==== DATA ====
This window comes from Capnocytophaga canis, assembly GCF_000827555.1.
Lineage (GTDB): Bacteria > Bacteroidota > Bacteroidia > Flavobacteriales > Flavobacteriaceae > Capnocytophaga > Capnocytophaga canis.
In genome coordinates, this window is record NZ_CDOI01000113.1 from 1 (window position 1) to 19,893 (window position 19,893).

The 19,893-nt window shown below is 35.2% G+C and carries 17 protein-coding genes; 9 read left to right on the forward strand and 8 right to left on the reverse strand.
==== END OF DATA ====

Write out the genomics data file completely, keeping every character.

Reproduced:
This window comes from Capnocytophaga canis, assembly GCF_000827555.1.
Lineage (GTDB): Bacteria > Bacteroidota > Bacteroidia > Flavobacteriales > Flavobacteriaceae > Capnocytophaga > Capnocytophaga canis.
In genome coordinates, this window is record NZ_CDOI01000113.1 from 1 (window position 1) to 19,893 (window position 19,893).

The 19,893-nt window shown below is 35.2% G+C and carries 17 protein-coding genes; 9 read left to right on the forward strand and 8 right to left on the reverse strand.